Ravenglass and Eskdale Railway

From TrainSpottingWorld, for Rail fans everywhere
Ravenglass & Eskdale Railway
Ravenglass Eskdale Rly 1981.jpg
Ravenglass station, summer 1981. Left to right are River Esk, River Mite, and railcar Silver Jubilee
Place Cumbria
Terminus Ravenglass
Commercial Operations
Name Ravenglass & Eskdale Railway
Gauge 3 ft (914 mm)
Preserved Operations
Operated by Ravenglass & Eskdale Railway Co. Ltd.
Stations 9
Length 7 miles
Gauge 1 ft 3 in (381 mm)
Commercial History
Opened 1875
Closed 1960
Preservation History
1960 Saved by the Ravenglass & Eskdale Railway Preservation Society and reopened owned by the R&ER Co. Ltd.
1977 New Radio Control System unveiled.
Dalegarth Station near Boot, with Ravenglass-built diesel loco Lady Wakefield
River Esk, with her driver, Peter van Zeller, on the turntable at Ravenglass station

The Ravenglass and Eskdale Railway is a heritage railway in Cumbria, England. The 7 mile long line runs from Ravenglass to Dalegarth near Boot in the valley of Eskdale, in the Western Lake District. At Ravenglass, the line connects with Ravenglass for Eskdale railway station on the Cumbrian Coast Line. Intermediate stations and halts are located at Muncaster Mill, Miteside Halt, Murthwaite Halt, Irton Road, Eskdale Green, Fisherground Halt and Beckfoot. The railway is owned by a private company and is supported by a Preservation Society. The oldest locomotive is the River Irt, a Heywood-designed engine dating from 1894.

The line is affectionately known locally as "La'al Ratty", Cumbrian dialect for "little narrow way".

Nearby attractions include: the Roman Bath House of Glannoventa on the outskirts of Ravenglass; Hardknott Roman Fort, known to the Romans as Mediobogdum, at the foot of Hardknott Pass; Boot watermill; and Muncaster Castle, the home of the Pennington family since 1208.


A 3' gauge line was opened on 24th May, 1875 for the transportation of haematite iron ore from mines around Boot village at Gill Force, Nab Gill and Ban Garth to the Furness Railway's standard gauge line at Ravenglass. Passengers were permitted to be carried from 1876, although the line's use remained primarily industrial, with two steam locomotives, Nabb Gill and Devon, Manning Wardle 0-6-0 tank engines, working a "one engine in steam" policy.. The line was declared bankrupt in 1897 although it still operated until it was eventually forced to close in April 1913, due to the decline in demand for iron ore and unsustainably small volumes of passenger traffic in the short summer season.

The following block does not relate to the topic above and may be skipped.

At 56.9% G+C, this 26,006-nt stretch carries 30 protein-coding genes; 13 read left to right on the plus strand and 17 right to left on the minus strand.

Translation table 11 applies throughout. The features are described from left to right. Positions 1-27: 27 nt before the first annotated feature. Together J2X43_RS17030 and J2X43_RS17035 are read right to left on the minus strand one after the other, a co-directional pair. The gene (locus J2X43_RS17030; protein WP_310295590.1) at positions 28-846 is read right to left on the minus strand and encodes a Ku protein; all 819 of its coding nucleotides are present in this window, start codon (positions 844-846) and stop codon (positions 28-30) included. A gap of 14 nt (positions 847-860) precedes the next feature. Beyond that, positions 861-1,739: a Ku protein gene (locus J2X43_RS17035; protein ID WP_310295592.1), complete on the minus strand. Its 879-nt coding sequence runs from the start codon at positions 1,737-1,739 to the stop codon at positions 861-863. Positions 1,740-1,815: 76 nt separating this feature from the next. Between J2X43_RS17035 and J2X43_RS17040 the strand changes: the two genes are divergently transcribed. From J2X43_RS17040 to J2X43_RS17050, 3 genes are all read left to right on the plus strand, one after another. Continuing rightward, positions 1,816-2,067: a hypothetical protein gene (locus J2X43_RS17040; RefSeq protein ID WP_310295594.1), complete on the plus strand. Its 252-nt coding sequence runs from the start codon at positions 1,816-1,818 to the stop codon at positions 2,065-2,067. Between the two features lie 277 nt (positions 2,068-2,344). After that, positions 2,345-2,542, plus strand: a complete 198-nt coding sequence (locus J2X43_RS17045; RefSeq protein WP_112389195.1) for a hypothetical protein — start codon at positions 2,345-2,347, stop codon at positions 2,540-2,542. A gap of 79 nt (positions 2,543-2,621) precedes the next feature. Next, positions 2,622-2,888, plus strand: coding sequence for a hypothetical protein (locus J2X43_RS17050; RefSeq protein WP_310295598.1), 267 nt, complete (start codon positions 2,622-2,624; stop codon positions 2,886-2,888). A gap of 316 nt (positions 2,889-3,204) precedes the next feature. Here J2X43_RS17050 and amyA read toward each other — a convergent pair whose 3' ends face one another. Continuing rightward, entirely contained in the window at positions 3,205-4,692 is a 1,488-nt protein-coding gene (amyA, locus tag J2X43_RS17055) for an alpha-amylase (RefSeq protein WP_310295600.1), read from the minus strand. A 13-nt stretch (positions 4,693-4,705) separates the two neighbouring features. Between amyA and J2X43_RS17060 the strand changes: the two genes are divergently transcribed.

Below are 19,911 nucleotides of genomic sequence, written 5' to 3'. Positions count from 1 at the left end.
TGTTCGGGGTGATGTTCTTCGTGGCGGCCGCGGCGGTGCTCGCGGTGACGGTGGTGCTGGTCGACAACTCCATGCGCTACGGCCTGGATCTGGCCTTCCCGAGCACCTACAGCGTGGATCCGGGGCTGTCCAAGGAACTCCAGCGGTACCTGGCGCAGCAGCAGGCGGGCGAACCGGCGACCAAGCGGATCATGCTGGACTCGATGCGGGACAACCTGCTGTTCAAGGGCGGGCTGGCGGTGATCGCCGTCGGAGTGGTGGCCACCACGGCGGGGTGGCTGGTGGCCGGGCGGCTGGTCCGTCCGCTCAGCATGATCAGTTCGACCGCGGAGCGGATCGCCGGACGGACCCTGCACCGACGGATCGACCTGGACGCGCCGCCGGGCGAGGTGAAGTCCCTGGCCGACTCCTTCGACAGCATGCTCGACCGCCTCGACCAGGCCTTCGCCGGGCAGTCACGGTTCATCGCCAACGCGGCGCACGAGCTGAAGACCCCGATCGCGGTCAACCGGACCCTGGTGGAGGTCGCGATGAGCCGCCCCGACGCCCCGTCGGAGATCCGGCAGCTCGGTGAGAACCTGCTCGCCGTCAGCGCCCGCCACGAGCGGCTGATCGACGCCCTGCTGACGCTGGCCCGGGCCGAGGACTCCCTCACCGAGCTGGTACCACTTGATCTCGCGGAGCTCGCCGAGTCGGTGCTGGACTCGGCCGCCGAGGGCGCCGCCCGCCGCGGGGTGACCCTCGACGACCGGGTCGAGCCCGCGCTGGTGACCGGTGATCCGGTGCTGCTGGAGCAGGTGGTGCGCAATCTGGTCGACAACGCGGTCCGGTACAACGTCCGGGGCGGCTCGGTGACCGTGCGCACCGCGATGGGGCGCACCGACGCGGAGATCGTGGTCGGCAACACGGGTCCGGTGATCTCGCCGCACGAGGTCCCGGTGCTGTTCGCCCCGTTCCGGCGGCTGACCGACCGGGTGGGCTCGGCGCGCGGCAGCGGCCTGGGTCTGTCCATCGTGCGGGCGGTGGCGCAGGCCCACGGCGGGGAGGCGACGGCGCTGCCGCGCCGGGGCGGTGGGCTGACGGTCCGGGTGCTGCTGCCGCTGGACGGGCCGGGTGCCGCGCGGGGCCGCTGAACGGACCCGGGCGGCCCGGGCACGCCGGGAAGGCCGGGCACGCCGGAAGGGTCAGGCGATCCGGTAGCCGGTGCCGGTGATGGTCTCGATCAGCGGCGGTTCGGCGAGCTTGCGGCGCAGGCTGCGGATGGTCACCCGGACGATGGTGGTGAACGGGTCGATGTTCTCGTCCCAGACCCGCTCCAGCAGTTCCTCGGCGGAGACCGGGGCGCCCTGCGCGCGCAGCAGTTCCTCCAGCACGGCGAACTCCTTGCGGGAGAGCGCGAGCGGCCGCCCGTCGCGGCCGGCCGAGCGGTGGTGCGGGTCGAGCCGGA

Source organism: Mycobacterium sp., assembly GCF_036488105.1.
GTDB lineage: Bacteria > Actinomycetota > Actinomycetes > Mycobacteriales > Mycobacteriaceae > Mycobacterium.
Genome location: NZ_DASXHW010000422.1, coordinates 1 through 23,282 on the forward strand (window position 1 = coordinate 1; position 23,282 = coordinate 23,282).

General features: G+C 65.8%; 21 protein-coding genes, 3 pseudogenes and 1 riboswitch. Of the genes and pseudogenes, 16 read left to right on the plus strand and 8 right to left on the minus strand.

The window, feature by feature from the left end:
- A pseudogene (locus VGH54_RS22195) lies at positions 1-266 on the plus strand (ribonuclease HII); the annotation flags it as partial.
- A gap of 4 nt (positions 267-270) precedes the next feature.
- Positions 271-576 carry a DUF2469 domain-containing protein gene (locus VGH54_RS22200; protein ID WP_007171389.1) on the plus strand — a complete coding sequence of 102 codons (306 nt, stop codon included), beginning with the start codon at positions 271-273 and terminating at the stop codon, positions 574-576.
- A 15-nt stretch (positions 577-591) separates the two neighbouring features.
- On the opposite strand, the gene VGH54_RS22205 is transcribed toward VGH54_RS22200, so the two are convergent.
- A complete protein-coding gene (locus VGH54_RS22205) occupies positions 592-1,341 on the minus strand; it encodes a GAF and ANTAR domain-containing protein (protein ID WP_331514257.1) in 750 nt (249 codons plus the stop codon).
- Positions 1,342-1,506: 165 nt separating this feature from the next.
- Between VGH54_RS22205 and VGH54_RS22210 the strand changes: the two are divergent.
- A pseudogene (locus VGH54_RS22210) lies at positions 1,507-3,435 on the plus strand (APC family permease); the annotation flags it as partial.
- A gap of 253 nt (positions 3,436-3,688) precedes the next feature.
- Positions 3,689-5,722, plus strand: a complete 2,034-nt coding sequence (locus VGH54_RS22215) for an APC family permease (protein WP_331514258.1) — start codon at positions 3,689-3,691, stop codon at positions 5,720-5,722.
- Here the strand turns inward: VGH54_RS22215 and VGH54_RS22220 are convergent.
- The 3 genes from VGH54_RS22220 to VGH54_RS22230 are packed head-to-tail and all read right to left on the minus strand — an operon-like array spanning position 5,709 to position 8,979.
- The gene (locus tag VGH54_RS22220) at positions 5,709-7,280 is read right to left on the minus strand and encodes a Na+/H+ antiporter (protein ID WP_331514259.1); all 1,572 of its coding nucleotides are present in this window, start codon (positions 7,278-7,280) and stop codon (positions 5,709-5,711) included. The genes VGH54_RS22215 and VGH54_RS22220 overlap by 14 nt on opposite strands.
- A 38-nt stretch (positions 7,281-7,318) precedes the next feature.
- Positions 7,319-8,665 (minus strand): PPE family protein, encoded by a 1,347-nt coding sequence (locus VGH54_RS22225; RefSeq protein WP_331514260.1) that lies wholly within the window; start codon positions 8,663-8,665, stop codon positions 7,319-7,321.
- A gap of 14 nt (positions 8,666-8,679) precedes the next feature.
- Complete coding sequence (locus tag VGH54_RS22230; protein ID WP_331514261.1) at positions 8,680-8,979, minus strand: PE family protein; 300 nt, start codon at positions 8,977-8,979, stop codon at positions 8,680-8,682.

In 1915, WJ Bassett-Lowke and RP Mitchell, two well-known model makers of the day, took over the line and began converting it to the 15 in (381 mm) gauge that it is today. By 1917, the entire line had been converted and trains were running along the whole length again. Initially, services were operated from Ravenglass to Muncaster Mill using the Bassett-Lowke-built, to-scale 4-4-2 Sans Pareil. Rolling stock was augmented by additions from Sir Arthur Heywood's Duffield Bank Railway line, following Sir Arthur's death in 1916. These additions included the 0-8-0 locomotive Muriel, whose frames and running gear were later rebuilt as River Irt. As well as passenger traffic, the line was used to transport granite between Beckfoot Quarry and the Murthwaite crushing plant. From Murthwaite to Ravenglass the track ran as dual gauge for a time, with standard gauge track straddling the far smaller 15" gauge rails. The line also carried much of the goods and produce for the valley. By the mid-1920s, the line had been extended to its present terminus at Dalegarth Station, following short periods of termination at Boot station, the ex-3' gauge terminus; Beckfoot and Dalegarth Cottages.

Passenger trains did not run during World War II. Following the war, the line was purchased by Keswick Granite Company, but the quarries were closed in 1953. With the railway up for sale, 1960 was to be the last season that passenger traffic would run. Locals and railway enthusiasts formed The Ravenglass and Eskdale Railway Preservation Society in a successful effort to save the line, with financial backing provided by others. The resulting structure, with the railway owned and operated by private company, with the continued backing of the Preservation Society, is still in place to this day.

Despite the construction of the 2-8-2 engine River Esk in 1923 and the rebuilding of Muriel into the 0-8-2 River Irt in 1927, following its salvation the line was chronically short of useable motive power. To allow for an expanded timetable, the Preservation Society raised funds for the construction of a third steam locomotive. River Mite (2-8-2) entered service in 1967 and, although still owned by the Society, has been on permanent loan to the Company ever since.